For those of you who know me, it is no secret that I love sleeping. I can sleep for 10 or 11 or even 12 hours straight if I don’t set an alarm. I am sure this is not normal but my mom says I have always been like this. I have always loved sleeping and have always had trouble waking.
I used to fall asleep in class just about every day. Especially in my art history classes, shortly after the lights were turned off and the projectors turned on. In the corporate world, I learned how to fall asleep sitting up—my chin propped up by my left hand, my right hand on the mouse. You name it, I’ve slept through it: dinner at Handlebar, a Snoop Dogg show at the Congress, countless parties, roadtrips, and movies. Never out of boredom. Always out of helplessness. A wave washes over me like I’ve been drugged. My eyes grow heavy. I am literally useless.
These days, I’ve been better at controlling my sudden bouts with uncontrollable sleepiness. I’ve found that carbs and gluten are triggers. Give me a beer and I’m asleep in 10 mins. Give me two Manhattans and I’m up all night.
But before I figured out why I was always falling asleep unexpectedly, I dreaded—absolutely DREADED—seeing someone else yawn. I would immediately yawn back, which would often start my downward spiral into slumber. It was something I struggled with for a very long time. I researched why this happens and what can be done to prevent it. And then I wrote about it.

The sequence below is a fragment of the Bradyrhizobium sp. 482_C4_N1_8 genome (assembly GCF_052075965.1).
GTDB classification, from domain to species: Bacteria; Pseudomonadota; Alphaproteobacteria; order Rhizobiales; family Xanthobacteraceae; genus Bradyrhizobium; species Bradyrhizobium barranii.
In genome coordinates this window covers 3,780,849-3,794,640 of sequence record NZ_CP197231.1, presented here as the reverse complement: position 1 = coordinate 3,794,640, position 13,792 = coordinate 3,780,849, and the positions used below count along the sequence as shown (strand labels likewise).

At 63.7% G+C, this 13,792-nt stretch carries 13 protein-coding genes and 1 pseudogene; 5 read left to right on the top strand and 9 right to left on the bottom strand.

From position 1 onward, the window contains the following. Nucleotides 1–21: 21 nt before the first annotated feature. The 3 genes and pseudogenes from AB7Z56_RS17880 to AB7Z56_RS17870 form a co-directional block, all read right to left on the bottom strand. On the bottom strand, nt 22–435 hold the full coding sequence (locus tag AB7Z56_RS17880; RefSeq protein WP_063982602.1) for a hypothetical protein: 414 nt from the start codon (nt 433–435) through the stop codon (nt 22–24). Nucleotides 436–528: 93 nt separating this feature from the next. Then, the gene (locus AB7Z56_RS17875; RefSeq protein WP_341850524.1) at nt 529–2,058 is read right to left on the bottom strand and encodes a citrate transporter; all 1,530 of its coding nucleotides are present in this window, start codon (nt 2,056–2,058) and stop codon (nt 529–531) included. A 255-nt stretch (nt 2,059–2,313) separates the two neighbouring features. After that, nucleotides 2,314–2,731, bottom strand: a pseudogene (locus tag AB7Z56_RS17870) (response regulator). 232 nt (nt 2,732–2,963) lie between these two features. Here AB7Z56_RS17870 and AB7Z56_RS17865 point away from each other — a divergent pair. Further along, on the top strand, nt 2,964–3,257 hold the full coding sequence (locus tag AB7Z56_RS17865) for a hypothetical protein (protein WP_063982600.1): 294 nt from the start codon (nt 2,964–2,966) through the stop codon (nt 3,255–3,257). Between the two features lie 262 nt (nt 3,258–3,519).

i am coming to terms with my mirror yawn. the way i can’t hold it in because i’m thinking about it and trying to. and even when i’m thinking about other things (breakfast, frozen doors, the broken vase) i am yawning. the roots of this problem are stubborn, ancient. once a social signal to the pack (evolutionists), now a sign of boredom. i hold with physiologists who suggest the cells are feeling deprived. who knew the tiny cells could be such persuasive bullies! napoleon complex is hard at work in our bodies. the cells impoverished, find a patsy (the mouth) and loot all the O2 they can find. i submiss to your (and yours and yours too) open mouth, demanding attention once again, looking for itself in others, rejecting lips bitten, half smiles, my tongue: the chariot riding across the horizon. in search of treasure, the mouth ruthlessly endeavors to catch a glimpse of a bead of saliva, a swollen tonsil, a filling. the tired mouth: a voyeur. a predator of some sort. a nuisance. we have issued edicts. enforced curfews. past attempts at starting a neighborhood watch proved useless. our mouths (even as a team) are defenseless. fighting fire with fire is merely a recipe for more yawning. i am examining the evidence, taking cultures, pointing fingers, conjuring a motive. i am eyeing my mouth in the mirror and looking for signs of forced entry. i have no leads.